THANK YOU FOR SUCH AN INCREDIBLE CAMPAIGN!
Don’t forget to join OneCity as a member to support this progressive movement. We’ve got work to do!
Brandon is an optimistic and driven non-profit director and community advocate for sustainability, affordability, education, and human rights.
Brandon has experience collaborating across political parties and within government ministries to affect positive policy change for LGBTQ2+ youth in BC. He believes this is crucial experience for the complex work that needs to be done on City Council in advancing equality and inclusion in Vancouver.
Brandon was born in Vancouver and has lived and worked in the region for most of his life. For the last 4 years, he's called Kitsilano home where he rents one of Vancouver’s elusive pet-friendly apartments with his partner, Sam and their dogs. He completed his Masters in Urban Studies at SFU researching civic education and public engagement practices in the City of Surrey, and served on the City of Vancouver’s City Planning Commission from 2014 to 2016. Currently, he is the Education Director for Out On Screen.
"I hope to bring my experience and regional perspective to work on the issues and opportunities facing Vancouver today as the OneCity candidate for Vancouver City Council."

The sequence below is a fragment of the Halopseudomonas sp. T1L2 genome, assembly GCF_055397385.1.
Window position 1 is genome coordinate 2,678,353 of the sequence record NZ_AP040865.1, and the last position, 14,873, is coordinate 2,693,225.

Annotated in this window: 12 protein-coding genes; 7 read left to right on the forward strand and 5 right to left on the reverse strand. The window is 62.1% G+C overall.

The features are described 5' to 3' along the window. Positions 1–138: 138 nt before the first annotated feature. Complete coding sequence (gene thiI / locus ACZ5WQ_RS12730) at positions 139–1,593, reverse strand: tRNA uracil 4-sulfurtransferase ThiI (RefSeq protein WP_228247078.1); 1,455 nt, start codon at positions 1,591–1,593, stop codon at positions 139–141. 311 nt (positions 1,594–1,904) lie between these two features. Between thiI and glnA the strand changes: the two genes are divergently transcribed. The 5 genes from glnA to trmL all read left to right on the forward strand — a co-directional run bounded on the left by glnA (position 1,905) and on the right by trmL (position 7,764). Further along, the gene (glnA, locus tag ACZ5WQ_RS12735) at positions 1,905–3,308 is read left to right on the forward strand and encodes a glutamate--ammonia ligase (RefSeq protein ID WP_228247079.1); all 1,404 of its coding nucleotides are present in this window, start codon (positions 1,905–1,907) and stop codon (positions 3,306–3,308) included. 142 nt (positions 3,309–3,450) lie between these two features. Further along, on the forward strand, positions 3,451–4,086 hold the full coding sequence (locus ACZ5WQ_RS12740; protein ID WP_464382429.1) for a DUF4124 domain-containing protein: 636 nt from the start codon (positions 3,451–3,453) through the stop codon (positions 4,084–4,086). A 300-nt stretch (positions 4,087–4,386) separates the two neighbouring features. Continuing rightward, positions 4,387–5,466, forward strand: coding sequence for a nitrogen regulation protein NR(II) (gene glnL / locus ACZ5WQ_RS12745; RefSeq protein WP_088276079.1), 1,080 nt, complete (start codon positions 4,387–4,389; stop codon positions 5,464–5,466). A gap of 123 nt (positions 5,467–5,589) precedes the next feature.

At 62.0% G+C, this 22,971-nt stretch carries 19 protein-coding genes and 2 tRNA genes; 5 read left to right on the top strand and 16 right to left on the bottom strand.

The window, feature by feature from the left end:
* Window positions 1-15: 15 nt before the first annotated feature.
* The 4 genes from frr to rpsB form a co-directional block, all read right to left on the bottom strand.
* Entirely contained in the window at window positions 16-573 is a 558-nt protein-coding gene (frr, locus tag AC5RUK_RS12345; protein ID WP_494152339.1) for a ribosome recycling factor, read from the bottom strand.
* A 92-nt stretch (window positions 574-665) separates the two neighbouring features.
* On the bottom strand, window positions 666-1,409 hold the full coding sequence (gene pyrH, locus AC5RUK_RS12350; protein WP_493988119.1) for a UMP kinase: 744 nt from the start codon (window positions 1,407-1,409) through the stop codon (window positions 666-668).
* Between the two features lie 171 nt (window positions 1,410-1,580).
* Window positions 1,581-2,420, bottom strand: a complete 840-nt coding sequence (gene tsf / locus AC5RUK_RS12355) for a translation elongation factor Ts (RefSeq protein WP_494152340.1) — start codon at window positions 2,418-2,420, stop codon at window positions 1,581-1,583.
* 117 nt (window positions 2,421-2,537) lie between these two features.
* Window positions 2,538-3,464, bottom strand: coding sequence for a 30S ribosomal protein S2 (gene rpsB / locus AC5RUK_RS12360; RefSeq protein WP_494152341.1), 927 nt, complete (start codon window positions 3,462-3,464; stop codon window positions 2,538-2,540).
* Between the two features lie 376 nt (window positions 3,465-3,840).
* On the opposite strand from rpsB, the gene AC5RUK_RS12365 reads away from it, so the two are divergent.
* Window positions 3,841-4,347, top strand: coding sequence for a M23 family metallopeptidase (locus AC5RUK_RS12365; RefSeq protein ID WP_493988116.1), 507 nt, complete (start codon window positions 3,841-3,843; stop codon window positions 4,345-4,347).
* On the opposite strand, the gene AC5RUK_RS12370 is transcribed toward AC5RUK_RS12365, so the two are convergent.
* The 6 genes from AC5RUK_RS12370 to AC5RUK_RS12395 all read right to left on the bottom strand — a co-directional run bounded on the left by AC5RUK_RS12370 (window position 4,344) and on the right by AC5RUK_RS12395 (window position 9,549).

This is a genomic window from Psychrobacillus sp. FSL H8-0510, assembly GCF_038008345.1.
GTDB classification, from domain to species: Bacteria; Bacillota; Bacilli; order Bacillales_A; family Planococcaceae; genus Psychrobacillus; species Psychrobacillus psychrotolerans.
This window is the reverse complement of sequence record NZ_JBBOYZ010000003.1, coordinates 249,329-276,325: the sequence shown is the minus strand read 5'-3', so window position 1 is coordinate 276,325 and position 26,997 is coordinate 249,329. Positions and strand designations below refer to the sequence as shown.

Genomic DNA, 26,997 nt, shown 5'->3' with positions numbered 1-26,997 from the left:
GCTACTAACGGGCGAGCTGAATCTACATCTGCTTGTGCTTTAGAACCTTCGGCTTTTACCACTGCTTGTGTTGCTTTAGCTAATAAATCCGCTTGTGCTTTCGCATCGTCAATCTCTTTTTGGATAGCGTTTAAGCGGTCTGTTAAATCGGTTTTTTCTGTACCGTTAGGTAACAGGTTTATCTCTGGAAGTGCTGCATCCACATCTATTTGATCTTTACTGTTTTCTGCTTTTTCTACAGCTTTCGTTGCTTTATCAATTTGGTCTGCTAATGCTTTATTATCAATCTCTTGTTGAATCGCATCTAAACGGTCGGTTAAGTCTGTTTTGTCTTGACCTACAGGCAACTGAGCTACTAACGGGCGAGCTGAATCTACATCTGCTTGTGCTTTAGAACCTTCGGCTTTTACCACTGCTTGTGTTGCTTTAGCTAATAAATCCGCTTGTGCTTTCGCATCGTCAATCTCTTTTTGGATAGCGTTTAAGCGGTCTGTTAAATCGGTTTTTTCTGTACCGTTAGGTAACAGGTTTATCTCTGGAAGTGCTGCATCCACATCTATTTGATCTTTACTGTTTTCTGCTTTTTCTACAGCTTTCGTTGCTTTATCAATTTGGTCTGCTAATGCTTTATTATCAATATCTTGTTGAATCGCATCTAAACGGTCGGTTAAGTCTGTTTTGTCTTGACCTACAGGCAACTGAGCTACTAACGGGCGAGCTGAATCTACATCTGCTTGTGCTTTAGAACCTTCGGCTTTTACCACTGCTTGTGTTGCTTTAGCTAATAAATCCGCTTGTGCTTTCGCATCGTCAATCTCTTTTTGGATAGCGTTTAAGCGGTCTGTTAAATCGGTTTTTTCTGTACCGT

We've got work to do. Let's work together.
Brandon Yan, a prospective city council candidate for the left-wing OneCity Vancouver party, has been retweeting a slogan lately: From Boundary to Belmont.
The slogan refers to all the places the party thinks apartment buildings should be allowed to be built.
“The history of zoning is racist and classist,” said the 31-year old Yan, who works for the non-profit Out in Schools and is seeking a OneCity nomination this June. “(Single family zoning) excludes lower income people — the price of admission can be $3 million.”
“The costs to just sustaining yourself, working full-time and making time for interests in civic issues is sometimes difficult,” said Brandon Yan, education director for the non-profit Out in Schools.
Wanna run for Mayor? It may be more expensive than you think. Brandon Yan, Education Director of Out in Schools joins us to talk about whether or not young Vancouverites can afford to run for office
While forces of inequity cause people to sleep on sidewalks and in cars and tent cities, their right to exist in these spaces is often called into question or criminalized through anti-homeless, anti-poor bylaws and other dehumanizing strategies that deny them basic human dignity.
On February 22, President Trump revoked President Obama’s policy that protected the civil rights of transgender public school students to use the washroom that matches their gender identity in their schools. This irresponsible use of power to perpetuate violence and injustice towards trans and gender variant youth is abhorrent and we condemn it unreservedly. Basic human dignity is non-negotiable.
It helps to have a thick skin when reporting on the nexus between Chinese money and Vancouver’s sky-high property market. It also might help if that skin, like mine, isn’t white.